Unfortunately, to cover the distance of a marathon, most runners will need to use more than 2,500 calories of energy, which would require more glycogen than your body can store at any one time. To overcome this energy deficit, your body has to start burning fat instead. Fat, however, doesn’t deliver quite the same ‘kick’ as glycogen, and is harder to burn, so the effort of running will feel harder. This is partly why runners often find that they suddenly start to struggle at around 20 miles, which is known as ‘hitting the wall’.
To avoid hitting the wall, you could just eat loads of food during the race that is high in sugar and carbohydrates to top up your glycogen stores. If you have ever tried to run just after eating, or even tried to eat while running, this can be very uncomfortable and can lead to being sick or having to run to a loo.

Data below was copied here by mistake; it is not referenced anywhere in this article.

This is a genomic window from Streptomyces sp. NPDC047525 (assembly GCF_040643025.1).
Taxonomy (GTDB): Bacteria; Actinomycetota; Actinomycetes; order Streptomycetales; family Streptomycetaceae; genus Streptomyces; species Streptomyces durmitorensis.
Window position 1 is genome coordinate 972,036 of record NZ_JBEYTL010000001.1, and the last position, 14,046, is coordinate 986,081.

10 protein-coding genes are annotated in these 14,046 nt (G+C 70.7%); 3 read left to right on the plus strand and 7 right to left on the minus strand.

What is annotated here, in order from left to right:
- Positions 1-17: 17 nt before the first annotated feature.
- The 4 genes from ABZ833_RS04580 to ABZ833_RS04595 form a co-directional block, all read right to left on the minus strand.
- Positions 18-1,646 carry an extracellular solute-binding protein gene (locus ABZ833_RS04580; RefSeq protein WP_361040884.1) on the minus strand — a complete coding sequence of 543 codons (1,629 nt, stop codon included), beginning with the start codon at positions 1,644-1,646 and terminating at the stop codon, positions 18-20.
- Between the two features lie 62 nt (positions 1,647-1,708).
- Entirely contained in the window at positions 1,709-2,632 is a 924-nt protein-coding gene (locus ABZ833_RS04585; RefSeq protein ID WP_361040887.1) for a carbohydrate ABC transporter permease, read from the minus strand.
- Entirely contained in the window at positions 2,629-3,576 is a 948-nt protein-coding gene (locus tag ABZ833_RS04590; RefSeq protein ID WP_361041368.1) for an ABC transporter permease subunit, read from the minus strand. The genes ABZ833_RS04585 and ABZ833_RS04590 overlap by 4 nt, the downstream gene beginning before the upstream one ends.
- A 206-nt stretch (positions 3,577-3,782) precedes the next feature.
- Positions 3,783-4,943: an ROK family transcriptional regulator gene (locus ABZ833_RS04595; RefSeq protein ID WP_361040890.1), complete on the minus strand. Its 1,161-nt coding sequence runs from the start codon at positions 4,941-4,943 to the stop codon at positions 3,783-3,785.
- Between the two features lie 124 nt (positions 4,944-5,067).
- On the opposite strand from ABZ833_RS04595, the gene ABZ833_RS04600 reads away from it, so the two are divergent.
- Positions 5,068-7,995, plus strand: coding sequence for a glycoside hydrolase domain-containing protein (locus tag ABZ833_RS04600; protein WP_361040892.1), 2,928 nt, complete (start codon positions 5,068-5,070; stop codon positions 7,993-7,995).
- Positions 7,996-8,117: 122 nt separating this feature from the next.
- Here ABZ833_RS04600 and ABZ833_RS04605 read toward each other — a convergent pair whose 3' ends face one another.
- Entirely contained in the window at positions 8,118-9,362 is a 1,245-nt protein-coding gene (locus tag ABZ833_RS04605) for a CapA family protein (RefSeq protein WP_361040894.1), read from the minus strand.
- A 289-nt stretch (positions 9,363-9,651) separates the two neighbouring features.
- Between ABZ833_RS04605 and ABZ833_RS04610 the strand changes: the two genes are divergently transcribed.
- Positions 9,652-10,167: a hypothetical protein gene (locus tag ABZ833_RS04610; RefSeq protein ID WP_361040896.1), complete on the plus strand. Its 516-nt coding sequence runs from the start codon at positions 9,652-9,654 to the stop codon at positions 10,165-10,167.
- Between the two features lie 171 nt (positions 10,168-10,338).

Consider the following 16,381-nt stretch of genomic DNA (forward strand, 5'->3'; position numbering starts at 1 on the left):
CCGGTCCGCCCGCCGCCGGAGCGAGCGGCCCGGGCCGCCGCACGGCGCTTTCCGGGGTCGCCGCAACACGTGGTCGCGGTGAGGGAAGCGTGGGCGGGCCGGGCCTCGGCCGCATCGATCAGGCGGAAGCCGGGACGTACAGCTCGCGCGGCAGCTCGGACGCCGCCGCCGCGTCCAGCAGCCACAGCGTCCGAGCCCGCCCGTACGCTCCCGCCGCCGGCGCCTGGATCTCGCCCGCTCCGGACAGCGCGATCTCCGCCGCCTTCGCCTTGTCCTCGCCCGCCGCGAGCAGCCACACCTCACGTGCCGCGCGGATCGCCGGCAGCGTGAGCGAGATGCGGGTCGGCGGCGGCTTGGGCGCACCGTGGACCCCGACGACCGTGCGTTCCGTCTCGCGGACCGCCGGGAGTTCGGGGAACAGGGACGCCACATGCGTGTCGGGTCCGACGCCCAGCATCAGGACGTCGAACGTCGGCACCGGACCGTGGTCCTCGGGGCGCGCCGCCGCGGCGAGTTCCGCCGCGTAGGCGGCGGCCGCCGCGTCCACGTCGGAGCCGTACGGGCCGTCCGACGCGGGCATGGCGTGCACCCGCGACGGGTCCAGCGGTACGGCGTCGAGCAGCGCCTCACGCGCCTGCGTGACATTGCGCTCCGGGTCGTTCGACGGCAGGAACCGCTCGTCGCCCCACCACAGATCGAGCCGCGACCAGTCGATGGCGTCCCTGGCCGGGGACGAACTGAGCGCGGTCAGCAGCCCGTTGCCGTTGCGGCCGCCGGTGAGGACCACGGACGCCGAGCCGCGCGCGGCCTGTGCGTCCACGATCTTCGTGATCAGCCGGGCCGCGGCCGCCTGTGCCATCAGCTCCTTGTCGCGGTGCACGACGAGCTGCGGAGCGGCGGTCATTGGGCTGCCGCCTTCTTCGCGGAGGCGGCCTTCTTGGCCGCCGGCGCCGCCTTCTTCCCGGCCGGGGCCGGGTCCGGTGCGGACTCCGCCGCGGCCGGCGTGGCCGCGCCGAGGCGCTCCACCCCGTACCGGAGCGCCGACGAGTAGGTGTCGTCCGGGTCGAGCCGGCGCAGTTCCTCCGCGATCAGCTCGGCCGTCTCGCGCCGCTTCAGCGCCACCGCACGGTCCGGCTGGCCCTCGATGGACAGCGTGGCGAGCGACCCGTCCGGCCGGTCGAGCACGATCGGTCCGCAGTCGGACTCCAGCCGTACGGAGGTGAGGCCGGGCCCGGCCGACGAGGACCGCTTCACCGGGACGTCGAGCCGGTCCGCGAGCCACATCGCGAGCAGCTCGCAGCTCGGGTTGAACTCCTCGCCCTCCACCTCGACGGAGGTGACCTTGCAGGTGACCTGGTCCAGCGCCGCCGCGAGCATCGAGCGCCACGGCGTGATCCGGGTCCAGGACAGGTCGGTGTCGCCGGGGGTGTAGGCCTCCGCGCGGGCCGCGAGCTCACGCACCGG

What all this means, is that the energy requirements of a marathon mean it is not quite so straightforward as having a big breakfast and heading out for a run. You will start to run out of energy and as you do so you will find it harder to keep going. To try and stop this from happening, you’re going to have to take on some extra energy, but not so much as to make yourself feel ill. Finding this balance and getting it right on race day is just one of the complex factors that make marathons such an exciting challenge.
Another challenge is the sheer amount of damage you are going to do to your body during the race. You will take tens of thousands of steps, with each one contributing to the gradual breakdown of your muscle cells and inflammation of your joints. To prepare for this, it is important that you do a lot of running in your training before the marathon to strengthen your body against the sustained impact from putting one foot in front of the other, over and over again.